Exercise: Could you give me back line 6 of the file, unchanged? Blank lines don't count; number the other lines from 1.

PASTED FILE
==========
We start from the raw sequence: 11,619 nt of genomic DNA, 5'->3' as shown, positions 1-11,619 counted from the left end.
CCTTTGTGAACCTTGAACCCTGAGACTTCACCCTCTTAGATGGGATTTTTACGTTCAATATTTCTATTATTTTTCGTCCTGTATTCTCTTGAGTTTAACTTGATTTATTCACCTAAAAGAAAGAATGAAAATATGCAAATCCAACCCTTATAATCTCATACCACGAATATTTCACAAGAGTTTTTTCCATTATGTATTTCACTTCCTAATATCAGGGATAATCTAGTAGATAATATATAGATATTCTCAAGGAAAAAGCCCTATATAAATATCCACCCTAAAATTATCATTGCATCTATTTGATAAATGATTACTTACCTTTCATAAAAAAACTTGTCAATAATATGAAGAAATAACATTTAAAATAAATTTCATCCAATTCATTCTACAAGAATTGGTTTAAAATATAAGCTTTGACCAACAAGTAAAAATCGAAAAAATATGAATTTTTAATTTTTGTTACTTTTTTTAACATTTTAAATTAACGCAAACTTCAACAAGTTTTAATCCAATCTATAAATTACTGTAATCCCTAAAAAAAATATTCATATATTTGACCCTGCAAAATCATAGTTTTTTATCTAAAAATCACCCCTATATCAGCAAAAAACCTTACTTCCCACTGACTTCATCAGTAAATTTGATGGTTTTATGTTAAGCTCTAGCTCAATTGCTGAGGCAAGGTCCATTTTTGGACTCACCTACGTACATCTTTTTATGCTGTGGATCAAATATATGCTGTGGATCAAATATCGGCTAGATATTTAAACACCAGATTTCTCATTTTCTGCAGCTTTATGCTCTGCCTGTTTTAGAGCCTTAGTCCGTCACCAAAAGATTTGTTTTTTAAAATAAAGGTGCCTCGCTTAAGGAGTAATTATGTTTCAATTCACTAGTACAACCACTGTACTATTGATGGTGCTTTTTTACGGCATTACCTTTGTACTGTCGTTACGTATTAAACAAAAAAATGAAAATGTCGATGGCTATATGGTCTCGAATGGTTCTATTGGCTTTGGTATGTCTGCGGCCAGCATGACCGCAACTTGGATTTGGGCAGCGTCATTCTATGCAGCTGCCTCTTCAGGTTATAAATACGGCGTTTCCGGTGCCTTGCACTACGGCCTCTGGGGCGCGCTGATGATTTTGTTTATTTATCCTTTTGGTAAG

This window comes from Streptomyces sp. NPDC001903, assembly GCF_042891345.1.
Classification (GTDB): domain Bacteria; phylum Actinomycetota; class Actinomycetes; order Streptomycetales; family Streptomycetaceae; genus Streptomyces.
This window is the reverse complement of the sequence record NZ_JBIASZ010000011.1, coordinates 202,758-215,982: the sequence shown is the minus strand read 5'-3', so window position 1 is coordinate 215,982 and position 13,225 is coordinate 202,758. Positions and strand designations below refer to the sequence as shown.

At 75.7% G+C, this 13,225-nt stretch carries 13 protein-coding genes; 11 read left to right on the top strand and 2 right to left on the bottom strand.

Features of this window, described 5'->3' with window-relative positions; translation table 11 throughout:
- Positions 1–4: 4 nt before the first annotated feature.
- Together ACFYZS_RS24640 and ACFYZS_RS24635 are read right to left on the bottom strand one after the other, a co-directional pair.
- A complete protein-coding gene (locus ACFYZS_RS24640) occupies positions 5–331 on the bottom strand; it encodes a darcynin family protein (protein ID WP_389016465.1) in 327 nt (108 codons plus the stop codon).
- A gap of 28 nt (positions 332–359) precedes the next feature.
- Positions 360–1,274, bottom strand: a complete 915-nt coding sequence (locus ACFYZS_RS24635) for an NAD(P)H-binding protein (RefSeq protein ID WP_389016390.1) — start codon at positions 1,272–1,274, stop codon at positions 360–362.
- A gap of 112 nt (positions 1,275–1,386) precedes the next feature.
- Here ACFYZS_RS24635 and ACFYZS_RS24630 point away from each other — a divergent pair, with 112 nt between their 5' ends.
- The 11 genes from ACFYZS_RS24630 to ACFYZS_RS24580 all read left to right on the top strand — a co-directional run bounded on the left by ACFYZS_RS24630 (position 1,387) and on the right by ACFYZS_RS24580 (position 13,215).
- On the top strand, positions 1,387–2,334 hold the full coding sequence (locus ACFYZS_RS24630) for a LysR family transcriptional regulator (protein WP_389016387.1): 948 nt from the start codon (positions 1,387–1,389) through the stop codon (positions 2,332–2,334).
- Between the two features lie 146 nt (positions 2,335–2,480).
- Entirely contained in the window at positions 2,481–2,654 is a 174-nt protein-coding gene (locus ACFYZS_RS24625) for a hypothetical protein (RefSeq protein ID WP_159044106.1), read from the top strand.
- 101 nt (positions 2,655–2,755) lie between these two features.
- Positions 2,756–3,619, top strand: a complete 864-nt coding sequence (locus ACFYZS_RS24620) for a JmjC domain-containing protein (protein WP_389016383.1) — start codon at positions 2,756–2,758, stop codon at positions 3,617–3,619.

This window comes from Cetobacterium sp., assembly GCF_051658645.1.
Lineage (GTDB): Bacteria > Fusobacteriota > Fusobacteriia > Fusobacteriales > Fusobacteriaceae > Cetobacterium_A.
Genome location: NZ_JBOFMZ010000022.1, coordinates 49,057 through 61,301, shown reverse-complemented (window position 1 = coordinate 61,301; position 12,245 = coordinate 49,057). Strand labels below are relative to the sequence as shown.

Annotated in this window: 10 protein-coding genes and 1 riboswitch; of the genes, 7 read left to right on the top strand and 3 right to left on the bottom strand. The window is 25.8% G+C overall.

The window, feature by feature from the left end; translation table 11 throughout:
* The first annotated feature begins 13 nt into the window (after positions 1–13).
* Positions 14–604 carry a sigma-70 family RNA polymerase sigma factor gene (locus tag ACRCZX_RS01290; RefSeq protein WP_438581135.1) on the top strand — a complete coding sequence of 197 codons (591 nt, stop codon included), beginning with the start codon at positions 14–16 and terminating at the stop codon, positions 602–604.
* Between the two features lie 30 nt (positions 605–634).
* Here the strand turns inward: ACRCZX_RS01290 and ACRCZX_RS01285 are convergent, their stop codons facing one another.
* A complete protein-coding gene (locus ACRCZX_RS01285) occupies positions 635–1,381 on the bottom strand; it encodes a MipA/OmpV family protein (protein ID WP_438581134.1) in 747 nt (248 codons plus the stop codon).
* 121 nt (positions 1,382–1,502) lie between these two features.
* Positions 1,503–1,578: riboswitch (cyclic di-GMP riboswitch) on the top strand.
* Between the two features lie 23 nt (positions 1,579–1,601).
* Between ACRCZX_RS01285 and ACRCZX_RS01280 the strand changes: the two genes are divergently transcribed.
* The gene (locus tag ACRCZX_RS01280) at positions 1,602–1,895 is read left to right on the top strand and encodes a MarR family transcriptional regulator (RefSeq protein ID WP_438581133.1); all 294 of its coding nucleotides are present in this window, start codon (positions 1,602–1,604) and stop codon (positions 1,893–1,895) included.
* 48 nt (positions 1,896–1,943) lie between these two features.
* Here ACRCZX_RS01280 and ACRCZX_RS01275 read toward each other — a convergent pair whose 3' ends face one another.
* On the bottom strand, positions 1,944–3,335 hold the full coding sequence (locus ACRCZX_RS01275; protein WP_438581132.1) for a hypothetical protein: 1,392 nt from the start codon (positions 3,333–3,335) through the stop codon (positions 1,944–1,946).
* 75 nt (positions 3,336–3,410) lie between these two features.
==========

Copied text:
At 75.7% G+C, this 13,225-nt stretch carries 13 protein-coding genes; 11 read left to right on the top strand and 2 right to left on the bottom strand.